Extract from Never Google Heartbreak
‘That morning I remember he was very keen to have sex. Afterwards I went to work as normal. At about half nine he sent a text: “I’m moving out” That’s all it said. When I got home, he’d gone. It was the secrecy that really got me, how he’d arranged everything behind my back.
He took all the cutlery. After two years of living together, he left me without so much as a spoon to stir my tea.’
Debbie, 28, Glamorgan
‘There was a girl I used to work with,’ I say.
‘Hmm?’ replies Lucy, without looking up.
‘And she caught her fiancé in bed with their eighteen-year-old neighbour.’
‘She used to go round to his place after that and hang about outside. Like, every night.’
‘So she could see him.’
‘Isn’t that stalking?’
‘And she left little anonymous notes . . . loads of them, Sellotaped to his door.’
‘Poor, sad woman.’
‘That must take dedication. Imagine that – every night.’ I consider going to Rob’s and doing something similar, but he lives on a very busy street and I know all the neighbours because I lived there myself for five years.
I pick up the phone just to check a text hasn’t come in.
‘Ring him,’ says Lucy.
‘I can’t ring him. As I’ve already explained to you, I’m waiting for him to ring me.’
‘So you were about to marry him and now you can’t even talk to him?’
‘I can’t ring him after I moved out, can I? What would I say? “Hi there. Have you missed me yet? Shall I come back? Want to get married?”’
‘What if he doesn’t ring you?’
‘He will. It’s about time now. He’s had the first week for it to sink in, the second week to enjoy his freedom, go to the gym, watch the rugby and all that, and another week to realise he’s lost without me. He’ll be calling anytime now. It’s textbook stuff.’ I glare at her. Making her accept this theory is extremely important.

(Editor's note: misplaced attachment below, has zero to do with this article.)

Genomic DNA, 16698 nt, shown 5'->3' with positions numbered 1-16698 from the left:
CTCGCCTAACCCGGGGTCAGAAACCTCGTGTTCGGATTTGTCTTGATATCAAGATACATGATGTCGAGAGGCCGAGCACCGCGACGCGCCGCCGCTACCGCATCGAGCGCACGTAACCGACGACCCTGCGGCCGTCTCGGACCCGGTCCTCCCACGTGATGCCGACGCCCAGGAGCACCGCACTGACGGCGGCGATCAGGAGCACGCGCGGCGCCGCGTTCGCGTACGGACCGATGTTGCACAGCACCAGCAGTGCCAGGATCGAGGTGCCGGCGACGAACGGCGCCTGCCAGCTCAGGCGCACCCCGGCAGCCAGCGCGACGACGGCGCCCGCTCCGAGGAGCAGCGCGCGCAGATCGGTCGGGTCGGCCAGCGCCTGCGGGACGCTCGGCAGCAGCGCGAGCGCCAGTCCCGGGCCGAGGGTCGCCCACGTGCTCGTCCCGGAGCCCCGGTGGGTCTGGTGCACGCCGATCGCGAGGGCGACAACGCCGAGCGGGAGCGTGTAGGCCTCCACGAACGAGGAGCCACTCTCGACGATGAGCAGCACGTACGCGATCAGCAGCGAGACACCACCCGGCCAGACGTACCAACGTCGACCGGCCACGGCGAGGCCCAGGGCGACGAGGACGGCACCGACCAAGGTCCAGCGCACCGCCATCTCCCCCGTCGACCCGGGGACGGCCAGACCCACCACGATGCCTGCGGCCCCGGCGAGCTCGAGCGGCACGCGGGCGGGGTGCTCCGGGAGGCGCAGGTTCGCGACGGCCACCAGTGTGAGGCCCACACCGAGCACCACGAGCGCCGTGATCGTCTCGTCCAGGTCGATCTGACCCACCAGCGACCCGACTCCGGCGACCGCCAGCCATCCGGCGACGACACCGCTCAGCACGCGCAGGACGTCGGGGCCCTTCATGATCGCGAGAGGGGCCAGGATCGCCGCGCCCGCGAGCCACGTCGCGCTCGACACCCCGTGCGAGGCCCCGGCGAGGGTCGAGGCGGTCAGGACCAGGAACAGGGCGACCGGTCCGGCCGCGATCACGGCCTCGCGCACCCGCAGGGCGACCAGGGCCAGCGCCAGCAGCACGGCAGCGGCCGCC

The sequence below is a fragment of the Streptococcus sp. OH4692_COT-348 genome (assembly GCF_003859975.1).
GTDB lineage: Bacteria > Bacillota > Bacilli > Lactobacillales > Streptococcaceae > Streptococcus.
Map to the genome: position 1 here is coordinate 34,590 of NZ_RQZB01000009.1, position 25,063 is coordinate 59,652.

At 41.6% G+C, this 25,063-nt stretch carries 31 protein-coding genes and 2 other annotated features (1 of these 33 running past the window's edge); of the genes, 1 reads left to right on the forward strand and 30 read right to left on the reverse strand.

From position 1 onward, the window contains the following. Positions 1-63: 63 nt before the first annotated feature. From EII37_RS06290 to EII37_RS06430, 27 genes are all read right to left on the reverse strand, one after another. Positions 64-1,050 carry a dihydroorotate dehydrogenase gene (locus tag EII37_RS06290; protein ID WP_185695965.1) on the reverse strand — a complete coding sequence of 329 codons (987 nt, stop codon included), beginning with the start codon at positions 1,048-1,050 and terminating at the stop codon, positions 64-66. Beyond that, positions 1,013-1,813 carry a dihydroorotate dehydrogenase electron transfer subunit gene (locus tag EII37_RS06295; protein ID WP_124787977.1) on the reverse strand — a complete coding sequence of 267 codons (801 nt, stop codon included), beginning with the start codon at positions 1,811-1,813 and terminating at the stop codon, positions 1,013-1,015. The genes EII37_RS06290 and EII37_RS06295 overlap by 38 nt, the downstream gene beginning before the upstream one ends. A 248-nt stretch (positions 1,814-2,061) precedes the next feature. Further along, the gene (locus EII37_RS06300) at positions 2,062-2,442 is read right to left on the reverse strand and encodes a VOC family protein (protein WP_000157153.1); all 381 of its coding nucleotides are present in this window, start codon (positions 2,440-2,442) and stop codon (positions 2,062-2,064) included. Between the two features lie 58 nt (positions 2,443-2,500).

‘Okay.’ Lucy shrugs and drains her glass. I finished mine ten minutes ago. I suddenly wish I had a cigarette; it’s been quite an intense evening with all these dumped stories. It makes me so glad I haven’t been dumped.
Lucy collects up the glasses. ‘Want another?’ She walks with perfect posture to the kitchen. I consider the gleaming surfaces and unblemished white carpet of Lucy’s flat. I read somewhere that the state of a woman’s house is linked to her state of mind. If that’s true, then Lucy must be mentally extremely healthy. Lucy’s always been sorted, though. At university she interior-designed her dorm room. She had a colour scheme, a new colour television, taffeta curtains and scented candles. In my room next door I had a new washbag and thought myself swish. I nearly died when she knocked and introduced herself, with her perfect accent and her ‘Fancy a G and T?’ I was amazed at how nothing ever fazed her. I called her ‘Posh Lucy’ and she started introducing herself like that at the Freshers’ Ball, as though it were some sort of title: ‘Hi, I’m Posh Lucy and this is my little friend Vivienne.’
Anyway, she’s done well for herself and she deserves it. She works very hard, so she says. I think of my own place. I haven’t actually finished unpacking yet, but I know, even when I have, it’s going to be depressing. You know why? Because it’s a single girl’s flat. Nothing against single girls, mind; it’s just that I’m not one of them. I might have moved out, but I’m still a fiancée. I’m ‘in a relationship’. I rub the skin of my wedding ring finger. It feels naked without the engagement ring.
God, I feel miserable.
A whole month without Rob. I mean, I know we’re on a break, but I didn’t realise it would be like this. This is a complete cut-off . . . like death.
I put my feet up on the coffee table next to a neatly stacked pile of glossy magazines. My eye falls on the cover girl with her hair blowing back and her caramel lips. ‘Women who have it all,’ it says across her chest. I flick through to the article. The woman with it all has high heels and an expensive-looking hairdo; there she is in her office, holding up a pen with authority. Next she’s lounging with a tray of croissants in satin pyjamas, and she probably hasn’t eaten a croissant since the early eighties. There she is crouching on her private beach cuddling three gorgeous kids (although, hold on, is one of them cross-eyed?).